ET-value; + educt; effective charge; effective molarity (or effective concentration); eighteen-electron rule; electrocyclic reaction; electrofuge; electromeric effect; electron acceptor; electron affinity; electronation; electron attachment; electron configuration; electron-deficient bond; electron density; electron detachment; electron donor; + electron-donor-acceptor complex; electronegativity; electroneutrality principle; electronic effect of substituents: symbols and signs; electron-pair acceptor; electron-pair donor; electron transfer; electron-transfer catalysis; electrophile, electrophilic; electrophilicity; element effect; elementary reaction; elimination; enantiomer; enantioselectivity; encounter complex; encounter-controlled rate; ene reaction; energy of activation (Arrhenius energy of activation; activation energy); energy profile; enforced concerted mechanism; enophile; entering group; enthalpy of activation (standard entalpy of activation); entropy of activation, (standard entropy of activation); epimer; epimerization; equilibrium, chemical; equilibrium control; equilibrium ET-value; + educt; isotope effect; excess acidity; excimer; exciplex; excited state; extended Hammett equation; external return; extrusion transformation; -symbol ("eta")
See Dimroth-Reichardt ET parameter, Z-value.
Term used mainly in the German literature for starting material (reactant). It should be avoided in English, because there it means "something that comes out" and not "something that goes in". The German use of the term is in fact also incorrect.
Change in effective charge is a quantity obtained by comparison of the polar effect of substituents on the free energies of rate or equilibrium processes with that on a standard ionization equilibrium. Provided the effective charge on the states in the standard equilibrium are defined, then it is possible to measure effective charges for states in the reaction or equilibrium under consideration. WILLIAMS (1984, 1992).
effective molarity (or effective concentration)
The ratio of the first-order rate constant of an intramolecular reaction involving two functional groups within the same molecular entity to the second-order rate constant of an analogous intermolecular elementary reaction. This ratio has the dimension of concentration. The term can also apply to an equilibrium constant. See also intramolecular catalysis.
An electron-counting rule to which an overwhelming majority of stable diamagnetic transition metal complexes adhere. The number of nonbonded electrons at the metal plus the number of electrons in the metal-ligand bonds should be 18. The 18 electron rule in transition metal chemistry is a full analogue of the "Lewis octet rule".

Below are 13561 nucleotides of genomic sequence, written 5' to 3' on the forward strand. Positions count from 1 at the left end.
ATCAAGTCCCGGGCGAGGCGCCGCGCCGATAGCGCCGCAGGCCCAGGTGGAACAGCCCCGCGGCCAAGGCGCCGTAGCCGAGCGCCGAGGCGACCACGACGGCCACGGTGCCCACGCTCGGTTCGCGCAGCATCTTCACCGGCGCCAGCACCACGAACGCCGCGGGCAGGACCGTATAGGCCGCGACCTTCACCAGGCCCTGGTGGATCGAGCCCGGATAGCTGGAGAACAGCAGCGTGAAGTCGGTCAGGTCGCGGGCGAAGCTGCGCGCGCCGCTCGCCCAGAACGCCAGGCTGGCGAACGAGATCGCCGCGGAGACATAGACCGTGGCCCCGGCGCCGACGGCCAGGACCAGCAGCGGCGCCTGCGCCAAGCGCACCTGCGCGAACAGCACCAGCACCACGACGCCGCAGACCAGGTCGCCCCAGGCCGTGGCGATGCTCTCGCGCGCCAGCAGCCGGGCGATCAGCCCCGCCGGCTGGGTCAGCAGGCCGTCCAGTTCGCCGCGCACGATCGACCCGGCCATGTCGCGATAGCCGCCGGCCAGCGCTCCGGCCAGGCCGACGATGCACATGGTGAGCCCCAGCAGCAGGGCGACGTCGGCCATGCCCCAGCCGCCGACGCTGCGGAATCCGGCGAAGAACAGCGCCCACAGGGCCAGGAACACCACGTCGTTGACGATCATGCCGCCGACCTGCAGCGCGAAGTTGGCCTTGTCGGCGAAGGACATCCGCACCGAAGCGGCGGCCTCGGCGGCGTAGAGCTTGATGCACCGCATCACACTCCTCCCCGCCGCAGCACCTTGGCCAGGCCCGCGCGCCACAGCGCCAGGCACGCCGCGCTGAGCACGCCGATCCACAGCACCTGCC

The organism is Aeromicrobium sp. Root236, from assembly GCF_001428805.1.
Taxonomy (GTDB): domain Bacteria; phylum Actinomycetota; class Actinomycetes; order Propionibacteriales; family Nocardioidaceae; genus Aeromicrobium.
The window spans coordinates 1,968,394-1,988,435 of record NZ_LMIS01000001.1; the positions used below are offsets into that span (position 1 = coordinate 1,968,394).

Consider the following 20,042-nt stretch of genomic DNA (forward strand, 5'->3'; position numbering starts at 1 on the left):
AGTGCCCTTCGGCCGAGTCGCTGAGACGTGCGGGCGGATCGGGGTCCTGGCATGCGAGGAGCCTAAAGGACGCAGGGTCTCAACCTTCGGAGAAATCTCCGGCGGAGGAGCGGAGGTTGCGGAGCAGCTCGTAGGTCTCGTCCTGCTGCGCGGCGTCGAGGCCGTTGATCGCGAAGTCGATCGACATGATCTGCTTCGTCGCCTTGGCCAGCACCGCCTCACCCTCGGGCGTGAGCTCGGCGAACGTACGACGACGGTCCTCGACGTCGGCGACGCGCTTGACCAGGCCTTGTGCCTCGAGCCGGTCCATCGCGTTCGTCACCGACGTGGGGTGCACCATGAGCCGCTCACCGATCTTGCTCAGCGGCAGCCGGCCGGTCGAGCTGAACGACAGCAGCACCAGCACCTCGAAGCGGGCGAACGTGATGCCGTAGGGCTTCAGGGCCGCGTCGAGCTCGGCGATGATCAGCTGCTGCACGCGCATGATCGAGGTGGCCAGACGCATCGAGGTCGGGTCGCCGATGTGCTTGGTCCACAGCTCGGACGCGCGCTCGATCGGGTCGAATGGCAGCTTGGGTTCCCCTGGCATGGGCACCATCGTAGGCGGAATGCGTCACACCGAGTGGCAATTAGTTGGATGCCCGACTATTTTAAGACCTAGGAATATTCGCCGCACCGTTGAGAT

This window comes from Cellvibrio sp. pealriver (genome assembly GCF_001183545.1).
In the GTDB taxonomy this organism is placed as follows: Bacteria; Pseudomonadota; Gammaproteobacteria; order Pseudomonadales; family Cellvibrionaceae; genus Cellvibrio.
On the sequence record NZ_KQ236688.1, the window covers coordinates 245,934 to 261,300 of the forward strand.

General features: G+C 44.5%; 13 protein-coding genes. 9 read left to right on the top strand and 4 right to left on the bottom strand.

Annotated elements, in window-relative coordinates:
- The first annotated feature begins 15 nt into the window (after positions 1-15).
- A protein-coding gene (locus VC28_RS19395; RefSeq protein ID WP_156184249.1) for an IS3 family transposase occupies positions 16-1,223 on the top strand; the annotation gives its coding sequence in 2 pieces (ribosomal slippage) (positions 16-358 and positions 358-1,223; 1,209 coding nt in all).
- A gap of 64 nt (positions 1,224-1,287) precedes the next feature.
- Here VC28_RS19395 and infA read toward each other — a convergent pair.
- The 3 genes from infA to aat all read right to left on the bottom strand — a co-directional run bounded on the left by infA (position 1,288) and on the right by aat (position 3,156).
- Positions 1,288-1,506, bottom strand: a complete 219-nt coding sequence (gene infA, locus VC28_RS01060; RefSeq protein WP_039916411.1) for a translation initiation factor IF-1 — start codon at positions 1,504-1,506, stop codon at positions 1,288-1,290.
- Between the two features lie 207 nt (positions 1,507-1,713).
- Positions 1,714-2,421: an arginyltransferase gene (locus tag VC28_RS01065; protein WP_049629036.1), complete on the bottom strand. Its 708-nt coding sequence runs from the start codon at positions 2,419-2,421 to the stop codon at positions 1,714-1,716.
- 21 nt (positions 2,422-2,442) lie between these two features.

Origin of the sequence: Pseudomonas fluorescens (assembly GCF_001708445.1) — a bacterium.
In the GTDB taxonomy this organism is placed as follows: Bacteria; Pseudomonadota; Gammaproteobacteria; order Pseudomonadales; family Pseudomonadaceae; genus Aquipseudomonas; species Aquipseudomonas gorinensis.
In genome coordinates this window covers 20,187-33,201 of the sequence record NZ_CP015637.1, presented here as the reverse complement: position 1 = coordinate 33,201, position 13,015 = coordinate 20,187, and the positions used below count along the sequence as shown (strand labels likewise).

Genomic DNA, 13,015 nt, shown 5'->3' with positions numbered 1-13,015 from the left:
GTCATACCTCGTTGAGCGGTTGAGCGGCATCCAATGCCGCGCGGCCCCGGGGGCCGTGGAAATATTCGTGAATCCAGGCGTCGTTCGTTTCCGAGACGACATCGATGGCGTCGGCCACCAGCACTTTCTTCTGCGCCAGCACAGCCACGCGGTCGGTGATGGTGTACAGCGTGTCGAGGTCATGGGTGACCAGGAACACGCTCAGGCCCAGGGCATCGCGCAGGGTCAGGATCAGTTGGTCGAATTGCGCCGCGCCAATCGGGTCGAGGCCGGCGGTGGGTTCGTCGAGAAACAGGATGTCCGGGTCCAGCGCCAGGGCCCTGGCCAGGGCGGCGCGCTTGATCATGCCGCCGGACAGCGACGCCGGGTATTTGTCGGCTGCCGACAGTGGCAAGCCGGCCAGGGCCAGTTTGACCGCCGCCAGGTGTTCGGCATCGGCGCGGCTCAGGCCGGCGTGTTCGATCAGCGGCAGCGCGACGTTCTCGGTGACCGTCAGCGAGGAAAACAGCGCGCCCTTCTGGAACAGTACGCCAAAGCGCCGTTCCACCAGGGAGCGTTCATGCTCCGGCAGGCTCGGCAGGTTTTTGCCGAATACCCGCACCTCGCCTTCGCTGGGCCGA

A molecular rearrangement that involves the formation of a sigma bond between the termini of a fully conjugated linear pi-electron system (or a linear fragment of a pi-electron system) and a decrease by one in the number of pi bonds, or the reverse of that process. For example:
The stereochemistry of such a process is termed "conrotatory" or antarafacial if the substituents at the interacting termini of the conjugated system both rotate in the same sense, e.g.
or "disrotatory" (or suprafacial) if one terminus rotates in a clockwise and the other in a counter-clockwise sense, e.g.
See also pericyclic reaction.
A leaving group that does not carry away the bonding electron pair. For example, in the nitration of benzene by NO2+, H+ is the electrofuge. The adjective of electrofuge is electrofugal. See also electrophile, nucleofuge.
A molecular polarizability effect occurring by an intramolecular electron displacement (sometimes called the "conjugative mechanism" and, previously, the "tautomeric mechanism") characterized by the substitution of one electron pair for another within the same atomic octet of electrons. It can be indicated by curved arrows symbolizing the displacement of electron pairs, as in
which represents the hypothetical electron shift
The term has been deemed obsolescent or even obsolete (see mesomeric effect, resonance effect). It has long been custom to use phrases such as "enhanced substituent resonance effect" which imply the operation of the electromeric effect, without using the term, and various modern theoretical treatments parametrize the response of substituents to "electronic demand", which amounts to considering the electromeric effect together with the inductomeric effect. EHRENSON, BROWNLEE and TAFT (1973); TAFT and TOPSOM (1987); CHARTON (1987).
(1) A substance to which an electron may be transferred; for example 1,4-dinitrobenzene or the dication 1,1'-dimethyl-4,4'-bipyridyldiium .
+ (2) A Lewis acid. This usage is discouraged.
The energy released when an additional electron (without excess energy) attaches itself to a molecular entity (usually an electrically neutral molecular entity). (The direct measurement of this quantity involves molecular entities in the gas phase.)
See electron attachment, reduction.